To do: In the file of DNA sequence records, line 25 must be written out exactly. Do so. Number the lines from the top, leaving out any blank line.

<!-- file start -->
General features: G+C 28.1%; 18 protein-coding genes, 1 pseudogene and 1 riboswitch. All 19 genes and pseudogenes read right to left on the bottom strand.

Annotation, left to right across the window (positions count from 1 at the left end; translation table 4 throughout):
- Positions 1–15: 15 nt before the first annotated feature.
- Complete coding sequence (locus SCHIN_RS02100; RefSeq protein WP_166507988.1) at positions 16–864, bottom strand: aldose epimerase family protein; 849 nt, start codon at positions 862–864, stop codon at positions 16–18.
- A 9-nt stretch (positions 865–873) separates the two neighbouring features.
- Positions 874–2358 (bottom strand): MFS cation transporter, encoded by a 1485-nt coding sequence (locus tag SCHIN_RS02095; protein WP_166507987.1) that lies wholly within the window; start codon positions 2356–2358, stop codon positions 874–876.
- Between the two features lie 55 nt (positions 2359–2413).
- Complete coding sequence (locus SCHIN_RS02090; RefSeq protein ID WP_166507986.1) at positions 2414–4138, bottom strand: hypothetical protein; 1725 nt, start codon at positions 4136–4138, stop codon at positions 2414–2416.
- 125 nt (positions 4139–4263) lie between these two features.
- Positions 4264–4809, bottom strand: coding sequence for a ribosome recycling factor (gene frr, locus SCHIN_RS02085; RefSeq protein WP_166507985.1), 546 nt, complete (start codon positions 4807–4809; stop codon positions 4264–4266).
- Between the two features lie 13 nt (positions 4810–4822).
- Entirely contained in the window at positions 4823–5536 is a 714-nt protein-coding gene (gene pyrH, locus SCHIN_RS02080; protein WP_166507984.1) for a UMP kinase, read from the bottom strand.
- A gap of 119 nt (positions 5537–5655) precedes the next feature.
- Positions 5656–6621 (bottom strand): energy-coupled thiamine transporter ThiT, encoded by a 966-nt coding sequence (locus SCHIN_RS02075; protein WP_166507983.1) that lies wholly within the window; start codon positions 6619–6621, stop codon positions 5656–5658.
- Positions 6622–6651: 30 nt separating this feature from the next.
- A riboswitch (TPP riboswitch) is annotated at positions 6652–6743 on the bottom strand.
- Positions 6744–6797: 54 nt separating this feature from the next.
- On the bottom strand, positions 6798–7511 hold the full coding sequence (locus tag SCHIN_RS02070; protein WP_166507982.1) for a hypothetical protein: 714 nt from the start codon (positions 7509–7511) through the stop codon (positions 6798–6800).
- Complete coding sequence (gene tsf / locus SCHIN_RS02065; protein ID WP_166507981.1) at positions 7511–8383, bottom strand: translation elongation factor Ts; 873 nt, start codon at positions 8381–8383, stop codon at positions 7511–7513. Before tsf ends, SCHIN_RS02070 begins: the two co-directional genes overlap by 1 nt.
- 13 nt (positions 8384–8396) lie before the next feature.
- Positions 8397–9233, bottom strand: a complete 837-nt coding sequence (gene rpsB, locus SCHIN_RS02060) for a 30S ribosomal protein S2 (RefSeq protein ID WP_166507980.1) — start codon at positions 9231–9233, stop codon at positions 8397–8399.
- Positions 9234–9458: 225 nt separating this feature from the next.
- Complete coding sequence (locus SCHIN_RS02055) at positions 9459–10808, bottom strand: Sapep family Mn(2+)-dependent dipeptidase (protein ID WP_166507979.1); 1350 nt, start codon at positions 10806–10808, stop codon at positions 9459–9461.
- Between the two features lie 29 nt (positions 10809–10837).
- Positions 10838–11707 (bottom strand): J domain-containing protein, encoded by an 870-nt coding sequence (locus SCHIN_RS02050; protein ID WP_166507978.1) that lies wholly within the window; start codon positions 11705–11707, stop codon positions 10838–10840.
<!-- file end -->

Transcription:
- Positions 10838–11707 (bottom strand): J domain-containing protein, encoded by an 870-nt coding sequence (locus SCHIN_RS02050; protein ID WP_166507978.1) that lies wholly within the window; start codon positions 11705–11707, stop codon positions 10838–10840.